The Time for Systemic Change is Now

Posted on July 7, 2020

Jacquelyn McCray, Ph.D.

This guest blog is by ELGL member Jacquelyn McCray, Ph.D., a senior manager with Management Partners.

My background is in urban planning, so I believe that neighborhoods and communities, and the people who reside in them are the bedrock and foundation of cities, counties and states.  Communities are “where the action is,” where people gather for work, play, recreation, commerce, and many forms of civil discourse:  peaceful protests, civic gatherings, up-raisings, and riots.

Unfortunately, absent federal and local governmental policies related to policing in the United States, the latter is what occurred after the horrific and public killing of Mr. George Floyd by the police, civil servants who are sworn to serve and protect.

The cumulative effect of unlawful police misconduct and disparate treatment of African Americans and other people of color in this country has caused an erosion of police and community relations in many cities… a “race relations reckoning.”

I have worked as a local government consultant for over 22 years. Over the past 12-months, or so, I have become more attuned to the heightened possibility of potentially race-motivated behaviors as I have moved and traveled, frequently alone, in airports, hotels and city halls … and frequently in places where I am one of a few Black people or the “only.”

Some days the awareness is ever present, other days it barely crosses my mind. For African-Americans, the painful reality is that encounters with the police can result in death, causing irreversible and long-term trauma and harm to families, children and communities.

The adverse encounters with police officers, the abundance of video footage shared widely on social media, and policing data, prove huge disparity gaps in law enforcement, charges and sentencing for African-Americans, when compared with other racial groups.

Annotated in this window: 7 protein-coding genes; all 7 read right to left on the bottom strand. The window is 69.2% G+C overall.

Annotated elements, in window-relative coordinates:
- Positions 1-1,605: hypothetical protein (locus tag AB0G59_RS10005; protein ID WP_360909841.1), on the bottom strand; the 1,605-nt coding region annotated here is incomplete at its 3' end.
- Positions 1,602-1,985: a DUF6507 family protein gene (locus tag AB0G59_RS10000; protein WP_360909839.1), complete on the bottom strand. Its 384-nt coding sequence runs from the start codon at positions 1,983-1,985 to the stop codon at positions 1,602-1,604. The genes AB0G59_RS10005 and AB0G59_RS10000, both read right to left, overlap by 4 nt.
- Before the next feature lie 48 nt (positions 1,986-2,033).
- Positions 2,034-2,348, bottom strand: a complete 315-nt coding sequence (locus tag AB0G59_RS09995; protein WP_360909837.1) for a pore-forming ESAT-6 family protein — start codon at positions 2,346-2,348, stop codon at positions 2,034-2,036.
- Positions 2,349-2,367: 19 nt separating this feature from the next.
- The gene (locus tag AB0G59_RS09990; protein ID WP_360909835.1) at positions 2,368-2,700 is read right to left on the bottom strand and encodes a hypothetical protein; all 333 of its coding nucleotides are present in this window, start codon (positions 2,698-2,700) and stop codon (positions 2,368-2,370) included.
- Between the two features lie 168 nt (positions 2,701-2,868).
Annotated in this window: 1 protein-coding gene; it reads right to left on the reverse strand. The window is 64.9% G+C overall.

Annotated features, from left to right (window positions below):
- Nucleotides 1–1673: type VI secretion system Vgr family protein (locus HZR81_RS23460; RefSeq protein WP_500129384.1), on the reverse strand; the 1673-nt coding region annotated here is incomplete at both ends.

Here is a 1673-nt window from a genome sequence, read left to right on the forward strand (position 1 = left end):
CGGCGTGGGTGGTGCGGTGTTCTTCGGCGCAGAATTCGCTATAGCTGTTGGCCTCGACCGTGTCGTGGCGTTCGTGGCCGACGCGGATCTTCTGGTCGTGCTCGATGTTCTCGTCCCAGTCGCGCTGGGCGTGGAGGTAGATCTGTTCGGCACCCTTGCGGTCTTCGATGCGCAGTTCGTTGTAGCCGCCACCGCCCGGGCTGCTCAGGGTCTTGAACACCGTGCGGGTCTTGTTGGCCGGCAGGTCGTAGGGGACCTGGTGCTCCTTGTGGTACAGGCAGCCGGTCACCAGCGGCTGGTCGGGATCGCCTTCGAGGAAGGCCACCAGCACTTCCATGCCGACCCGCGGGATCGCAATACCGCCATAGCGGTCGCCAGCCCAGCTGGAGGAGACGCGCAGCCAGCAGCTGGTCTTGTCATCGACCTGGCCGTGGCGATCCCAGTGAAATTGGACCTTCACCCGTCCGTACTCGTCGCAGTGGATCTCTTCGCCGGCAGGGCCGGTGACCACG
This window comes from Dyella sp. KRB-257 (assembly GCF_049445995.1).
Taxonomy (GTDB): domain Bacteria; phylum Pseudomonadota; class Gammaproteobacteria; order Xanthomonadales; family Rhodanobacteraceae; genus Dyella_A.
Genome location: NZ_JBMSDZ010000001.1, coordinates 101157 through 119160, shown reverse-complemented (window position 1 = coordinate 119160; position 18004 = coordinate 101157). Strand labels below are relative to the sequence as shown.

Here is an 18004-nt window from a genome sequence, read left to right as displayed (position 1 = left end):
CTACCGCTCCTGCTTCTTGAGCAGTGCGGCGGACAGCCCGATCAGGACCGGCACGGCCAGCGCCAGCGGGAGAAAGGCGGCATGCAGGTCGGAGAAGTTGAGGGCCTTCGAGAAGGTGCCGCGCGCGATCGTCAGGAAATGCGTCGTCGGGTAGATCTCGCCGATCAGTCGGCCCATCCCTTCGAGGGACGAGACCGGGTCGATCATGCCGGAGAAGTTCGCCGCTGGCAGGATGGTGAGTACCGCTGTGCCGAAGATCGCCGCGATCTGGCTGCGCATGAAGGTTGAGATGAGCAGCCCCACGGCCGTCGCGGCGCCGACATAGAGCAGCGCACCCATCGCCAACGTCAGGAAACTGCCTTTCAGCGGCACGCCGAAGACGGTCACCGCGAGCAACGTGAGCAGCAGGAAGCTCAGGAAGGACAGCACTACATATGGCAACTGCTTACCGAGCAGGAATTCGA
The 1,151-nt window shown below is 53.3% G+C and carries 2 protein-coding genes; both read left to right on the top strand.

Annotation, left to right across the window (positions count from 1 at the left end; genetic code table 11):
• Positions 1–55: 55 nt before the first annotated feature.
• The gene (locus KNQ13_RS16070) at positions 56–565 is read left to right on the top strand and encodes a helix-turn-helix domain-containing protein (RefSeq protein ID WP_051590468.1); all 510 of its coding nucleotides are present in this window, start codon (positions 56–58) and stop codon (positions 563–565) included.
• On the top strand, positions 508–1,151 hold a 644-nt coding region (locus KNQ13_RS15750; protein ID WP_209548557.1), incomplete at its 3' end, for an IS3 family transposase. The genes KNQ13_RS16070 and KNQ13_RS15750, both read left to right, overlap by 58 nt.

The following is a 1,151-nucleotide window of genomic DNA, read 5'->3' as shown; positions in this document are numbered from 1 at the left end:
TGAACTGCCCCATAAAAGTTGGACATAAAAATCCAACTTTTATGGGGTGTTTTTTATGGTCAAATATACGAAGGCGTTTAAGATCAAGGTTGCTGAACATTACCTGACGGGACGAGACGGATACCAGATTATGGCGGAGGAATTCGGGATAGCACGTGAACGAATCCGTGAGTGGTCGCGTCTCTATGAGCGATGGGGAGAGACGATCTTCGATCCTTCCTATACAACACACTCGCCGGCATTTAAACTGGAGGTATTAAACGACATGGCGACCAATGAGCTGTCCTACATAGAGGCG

The incidents of death and abuse by police against African-Americans sickens me to the point of “being sick and tired of being sick and tired.”  For those of you who are unfamiliar with the woman who popularized this phrase in 1964, Mrs. Fannie Lou Hamer, I urge you to learn about her and others who were a part of the civil rights movement.

In addition to this feeling, I have experienced many frustrations about how entrenched everyday racism (Essed, 1990) is in our society and the magnitude of the change that needs to occur.  Another frustration that has grown throughout my career as a local government professional is the absence of African-Americans and other marginalized populations in senior management positions in local government organizations.

There are many local government leaders and professionals asking, “What is my individual and professional responsibility in providing services that support the healing and transformation process within the communities we serve? How do we support efforts that promote community policing best practices while serving multi-cultural communities?”

Many local government practitioners are also asking, if not wondering, ”What is my personal and professional responsibilities and more importantly, ethical best practices in cultivating organizations that are equitable and inclusive, and representative of  the people and the communities we serve?”

Because action, the doing, is always the hardest part of effecting change, I have provided a few resources to assist with learning about race, equity and inclusion, implicit bias, and cultural competency.

There is no one perfect solution or cure all to the current historical crisis we face in the nation’s cities. We should be prompt in beginning the change and transformation that is sorely needed.

Local government leaders, the time for systemic change is now! The change must be sustained, and the leadership must be courageous.

Selected Resources

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